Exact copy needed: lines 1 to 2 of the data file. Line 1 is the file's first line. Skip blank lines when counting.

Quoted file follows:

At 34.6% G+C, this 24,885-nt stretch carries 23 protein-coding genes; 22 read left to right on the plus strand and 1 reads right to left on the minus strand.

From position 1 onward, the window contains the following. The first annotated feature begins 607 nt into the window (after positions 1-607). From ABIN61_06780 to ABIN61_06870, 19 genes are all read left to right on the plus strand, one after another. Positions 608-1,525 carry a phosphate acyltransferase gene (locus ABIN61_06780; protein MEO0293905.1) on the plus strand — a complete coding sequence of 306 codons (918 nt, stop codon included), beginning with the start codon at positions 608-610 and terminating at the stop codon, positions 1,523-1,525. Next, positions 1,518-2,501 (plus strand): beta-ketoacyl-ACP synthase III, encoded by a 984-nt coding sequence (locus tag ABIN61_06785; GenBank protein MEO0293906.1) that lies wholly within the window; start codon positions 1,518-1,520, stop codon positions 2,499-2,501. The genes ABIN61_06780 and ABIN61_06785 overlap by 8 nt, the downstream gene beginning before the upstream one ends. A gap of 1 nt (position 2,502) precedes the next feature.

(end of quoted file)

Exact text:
At 34.6% G+C, this 24,885-nt stretch carries 23 protein-coding genes; 22 read left to right on the plus strand and 1 reads right to left on the minus strand.

From position 1 onward, the window contains the following. The first annotated feature begins 607 nt into the window (after positions 1-607). From ABIN61_06780 to ABIN61_06870, 19 genes are all read left to right on the plus strand, one after another. Positions 608-1,525 carry a phosphate acyltransferase gene (locus ABIN61_06780; protein MEO0293905.1) on the plus strand — a complete coding sequence of 306 codons (918 nt, stop codon included), beginning with the start codon at positions 608-610 and terminating at the stop codon, positions 1,523-1,525. Next, positions 1,518-2,501 (plus strand): beta-ketoacyl-ACP synthase III, encoded by a 984-nt coding sequence (locus tag ABIN61_06785; GenBank protein MEO0293906.1) that lies wholly within the window; start codon positions 1,518-1,520, stop codon positions 2,499-2,501. The genes ABIN61_06780 and ABIN61_06785 overlap by 8 nt, the downstream gene beginning before the upstream one ends. A gap of 1 nt (position 2,502) precedes the next feature.